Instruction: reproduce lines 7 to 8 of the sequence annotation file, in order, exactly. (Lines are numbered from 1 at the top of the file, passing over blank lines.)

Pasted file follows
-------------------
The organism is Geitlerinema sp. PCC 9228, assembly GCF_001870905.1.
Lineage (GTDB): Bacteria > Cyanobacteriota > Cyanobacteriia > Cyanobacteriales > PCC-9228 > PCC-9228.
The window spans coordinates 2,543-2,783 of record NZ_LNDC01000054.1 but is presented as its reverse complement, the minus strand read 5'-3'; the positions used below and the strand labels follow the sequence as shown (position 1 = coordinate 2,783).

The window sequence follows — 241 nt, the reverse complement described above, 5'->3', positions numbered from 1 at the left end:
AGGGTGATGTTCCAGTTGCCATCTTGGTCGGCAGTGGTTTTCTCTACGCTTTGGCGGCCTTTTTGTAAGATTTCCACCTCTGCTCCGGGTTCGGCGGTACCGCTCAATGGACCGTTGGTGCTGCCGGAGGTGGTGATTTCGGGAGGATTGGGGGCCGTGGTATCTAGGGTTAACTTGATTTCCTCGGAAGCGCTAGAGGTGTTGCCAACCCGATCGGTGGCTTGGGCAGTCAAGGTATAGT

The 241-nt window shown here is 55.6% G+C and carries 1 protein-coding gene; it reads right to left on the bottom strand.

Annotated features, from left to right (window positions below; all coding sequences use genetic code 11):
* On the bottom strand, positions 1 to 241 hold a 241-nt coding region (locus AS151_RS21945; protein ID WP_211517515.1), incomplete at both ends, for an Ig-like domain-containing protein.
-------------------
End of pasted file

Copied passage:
Annotated features, from left to right (window positions below; all coding sequences use genetic code 11):
* On the bottom strand, positions 1 to 241 hold a 241-nt coding region (locus AS151_RS21945; protein ID WP_211517515.1), incomplete at both ends, for an Ig-like domain-containing protein.